In 1992, I was a 5th grader who couldn’t sit still in class for three minutes, forget thirty or forty minutes.

It was early in the year and here is this kid who for the first two months of the year has asked to go to the bathroom ten times a day. As a concerned teacher, she called my house and talked to my mom. As issues go, this is probably not a huge one, but it could be awkward when you say,

Mrs. Ney, I think Matt has a bladder problem. He asks to go to the bathroom at least ten times a day.”

One wouldn’t be exactly sure what the parent response will be.

What my teacher didn’t know was the year before, I was tested and diagnosed with ADD. Attention Deficit Disorder was not the rage back in 1992. I took multiple four hours tests with blocks and puzzles and word games that I couldn’t have figured out today much less at 10 years old. You didn’t tell people about ADD if you had it that’s for sure. In fact, I don’t know of one other kid even today that had ADD in elementary school in 1992.

Back to my bladder problem. As my mom tells the story, “They discussed my ADD and came up with a solution.” But come on mom, there was definitely a laugh and a joke in there somewhere, as I laugh every time I hear the story or tell the story. 

In 1992 what do you do with a kid who can’t sit still? We have barely gotten to the point today where kids who can’t sit still have positive outlets as the quote below perfectly describes.

The bottom line is that with only six and a half hours during the day, our priority is academics.”
-Administrator to remain anonomyous

When in fact:

Physical activity can have both immediate and long-term benefits on academic performance. Almost immediately after engaging in physical activity, children are better able to concentrate on classroom tasks, which can enhance learning.”

I can’t tell you how %$#%*?$ angry that administrators quote makes me. A group of people who rely so heavily on data, ignore the data that would help our students academically.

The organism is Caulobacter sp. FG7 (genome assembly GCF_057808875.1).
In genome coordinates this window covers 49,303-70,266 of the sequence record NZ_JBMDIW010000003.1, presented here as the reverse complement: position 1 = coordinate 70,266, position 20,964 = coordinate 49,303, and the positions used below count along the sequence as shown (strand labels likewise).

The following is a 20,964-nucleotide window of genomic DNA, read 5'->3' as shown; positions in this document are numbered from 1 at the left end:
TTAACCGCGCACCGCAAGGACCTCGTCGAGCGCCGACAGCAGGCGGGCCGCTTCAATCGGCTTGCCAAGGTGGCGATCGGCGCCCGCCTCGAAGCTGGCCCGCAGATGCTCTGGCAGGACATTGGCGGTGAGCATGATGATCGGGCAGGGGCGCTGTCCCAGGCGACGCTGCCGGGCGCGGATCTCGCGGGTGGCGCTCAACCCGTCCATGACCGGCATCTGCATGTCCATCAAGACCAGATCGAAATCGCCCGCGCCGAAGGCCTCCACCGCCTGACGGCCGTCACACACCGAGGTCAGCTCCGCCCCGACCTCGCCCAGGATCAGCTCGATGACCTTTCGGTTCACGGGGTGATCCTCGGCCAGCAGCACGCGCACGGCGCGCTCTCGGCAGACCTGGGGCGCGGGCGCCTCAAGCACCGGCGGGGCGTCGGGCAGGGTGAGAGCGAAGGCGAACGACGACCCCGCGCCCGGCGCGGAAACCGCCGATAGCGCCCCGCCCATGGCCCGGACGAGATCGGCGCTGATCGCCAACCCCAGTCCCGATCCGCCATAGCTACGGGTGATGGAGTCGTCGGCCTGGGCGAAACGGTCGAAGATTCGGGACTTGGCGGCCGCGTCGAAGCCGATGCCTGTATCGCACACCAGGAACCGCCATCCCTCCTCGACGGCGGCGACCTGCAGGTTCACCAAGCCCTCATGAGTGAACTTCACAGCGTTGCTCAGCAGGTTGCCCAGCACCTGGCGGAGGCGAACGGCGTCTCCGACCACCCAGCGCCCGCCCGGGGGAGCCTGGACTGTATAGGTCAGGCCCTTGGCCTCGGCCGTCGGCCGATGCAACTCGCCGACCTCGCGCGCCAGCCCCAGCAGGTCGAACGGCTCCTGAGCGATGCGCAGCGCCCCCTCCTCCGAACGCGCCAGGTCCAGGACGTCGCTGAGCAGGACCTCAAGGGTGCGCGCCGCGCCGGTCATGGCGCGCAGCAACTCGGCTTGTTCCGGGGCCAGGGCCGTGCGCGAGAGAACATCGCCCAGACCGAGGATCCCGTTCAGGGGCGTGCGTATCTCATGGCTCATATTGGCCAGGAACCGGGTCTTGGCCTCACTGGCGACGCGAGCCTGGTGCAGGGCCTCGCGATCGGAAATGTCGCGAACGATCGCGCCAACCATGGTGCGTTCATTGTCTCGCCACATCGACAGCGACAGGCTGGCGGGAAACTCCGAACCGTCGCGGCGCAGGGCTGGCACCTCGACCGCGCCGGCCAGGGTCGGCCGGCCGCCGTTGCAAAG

Standing desks, bouncy balls, microbursts (you can sign up for Fitbound right here, right now), and fidget bands have started to enter the classroom universe, but it’s not populating into every classroom in the country yet, which means we press on until the right people listen and come to their senses. Or visit Finland (article on new school design) building! I digress. 

The 1992 solution, a very imaginative and creative one at that time, was to place my desk at the front left corner of the room.  Fewer distractions up front, if I needed to get up, I could, as long as I didn’t talk to anyone, and could reach out and touch my desk with one hand.

What this did was kept me from constantly disrupting the class with my constant hand raising, and it allowed me to refocus my brain instead of feeling the pressure to sit there and try to concentrate when it was physically and cognitively impossible. One could make the argument that if my 5th-grade teacher went the opposite direction and told me to sit down and be quiet that my educational path would have ended up in a far different place.

I have positive memories of my fifth-grade teacher. Her understanding and creativity of my personal situation had a lot to do with it. If your student or child asks to go to the bathroom 42,000 times a day, ask them a question or two about why, find a solution that fits them, and always be as understanding and flexible as my 5th-grade teacher was with my ‘bladder problem’.

Check back next week for the 21st-century solutions portion of the story.

Matt Ney
Founder of Fitbound